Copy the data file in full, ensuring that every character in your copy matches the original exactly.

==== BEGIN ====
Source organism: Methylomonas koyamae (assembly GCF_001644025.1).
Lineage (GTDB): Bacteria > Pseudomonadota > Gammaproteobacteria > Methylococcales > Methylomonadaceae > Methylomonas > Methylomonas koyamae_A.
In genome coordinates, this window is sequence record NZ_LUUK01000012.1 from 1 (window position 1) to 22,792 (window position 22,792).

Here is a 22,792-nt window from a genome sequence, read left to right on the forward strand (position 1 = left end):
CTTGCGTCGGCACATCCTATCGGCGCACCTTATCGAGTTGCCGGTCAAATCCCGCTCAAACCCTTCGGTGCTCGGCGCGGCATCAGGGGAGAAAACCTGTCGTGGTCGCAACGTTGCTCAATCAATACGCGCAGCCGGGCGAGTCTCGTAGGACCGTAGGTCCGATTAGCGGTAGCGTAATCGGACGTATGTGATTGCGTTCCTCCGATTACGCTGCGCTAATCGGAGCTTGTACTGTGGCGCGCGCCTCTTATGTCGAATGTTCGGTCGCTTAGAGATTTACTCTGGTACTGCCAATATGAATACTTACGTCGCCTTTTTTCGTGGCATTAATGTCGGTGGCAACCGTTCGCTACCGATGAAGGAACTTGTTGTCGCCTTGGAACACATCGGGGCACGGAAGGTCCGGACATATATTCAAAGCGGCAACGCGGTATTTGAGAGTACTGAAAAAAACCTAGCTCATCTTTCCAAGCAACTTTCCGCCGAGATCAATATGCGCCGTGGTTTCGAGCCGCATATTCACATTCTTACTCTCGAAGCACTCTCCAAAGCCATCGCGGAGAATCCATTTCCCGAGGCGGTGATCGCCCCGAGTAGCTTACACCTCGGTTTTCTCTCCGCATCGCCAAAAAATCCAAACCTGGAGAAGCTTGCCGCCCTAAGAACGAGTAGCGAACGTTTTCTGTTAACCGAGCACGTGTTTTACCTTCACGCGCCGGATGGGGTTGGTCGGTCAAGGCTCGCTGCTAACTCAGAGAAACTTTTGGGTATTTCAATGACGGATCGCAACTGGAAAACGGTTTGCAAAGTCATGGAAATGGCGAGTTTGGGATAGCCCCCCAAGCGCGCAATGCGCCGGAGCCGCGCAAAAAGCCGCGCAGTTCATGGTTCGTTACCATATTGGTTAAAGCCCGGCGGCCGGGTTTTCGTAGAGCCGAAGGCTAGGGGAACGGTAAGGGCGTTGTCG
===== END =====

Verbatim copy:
Source organism: Methylomonas koyamae (assembly GCF_001644025.1).
Lineage (GTDB): Bacteria > Pseudomonadota > Gammaproteobacteria > Methylococcales > Methylomonadaceae > Methylomonas > Methylomonas koyamae_A.
In genome coordinates, this window is sequence record NZ_LUUK01000012.1 from 1 (window position 1) to 22,792 (window position 22,792).

Here is a 22,792-nt window from a genome sequence, read left to right on the forward strand (position 1 = left end):
CTTGCGTCGGCACATCCTATCGGCGCACCTTATCGAGTTGCCGGTCAAATCCCGCTCAAACCCTTCGGTGCTCGGCGCGGCATCAGGGGAGAAAACCTGTCGTGGTCGCAACGTTGCTCAATCAATACGCGCAGCCGGGCGAGTCTCGTAGGACCGTAGGTCCGATTAGCGGTAGCGTAATCGGACGTATGTGATTGCGTTCCTCCGATTACGCTGCGCTAATCGGAGCTTGTACTGTGGCGCGCGCCTCTTATGTCGAATGTTCGGTCGCTTAGAGATTTACTCTGGTACTGCCAATATGAATACTTACGTCGCCTTTTTTCGTGGCATTAATGTCGGTGGCAACCGTTCGCTACCGATGAAGGAACTTGTTGTCGCCTTGGAACACATCGGGGCACGGAAGGTCCGGACATATATTCAAAGCGGCAACGCGGTATTTGAGAGTACTGAAAAAAACCTAGCTCATCTTTCCAAGCAACTTTCCGCCGAGATCAATATGCGCCGTGGTTTCGAGCCGCATATTCACATTCTTACTCTCGAAGCACTCTCCAAAGCCATCGCGGAGAATCCATTTCCCGAGGCGGTGATCGCCCCGAGTAGCTTACACCTCGGTTTTCTCTCCGCATCGCCAAAAAATCCAAACCTGGAGAAGCTTGCCGCCCTAAGAACGAGTAGCGAACGTTTTCTGTTAACCGAGCACGTGTTTTACCTTCACGCGCCGGATGGGGTTGGTCGGTCAAGGCTCGCTGCTAACTCAGAGAAACTTTTGGGTATTTCAATGACGGATCGCAACTGGAAAACGGTTTGCAAAGTCATGGAAATGGCGAGTTTGGGATAGCCCCCCAAGCGCGCAATGCGCCGGAGCCGCGCAAAAAGCCGCGCAGTTCATGGTTCGTTACCATATTGGTTAAAGCCCGGCGGCCGGGTTTTCGTAGAGCCGAAGGCTAGGGGAACGGTAAGGGCGTTGTCG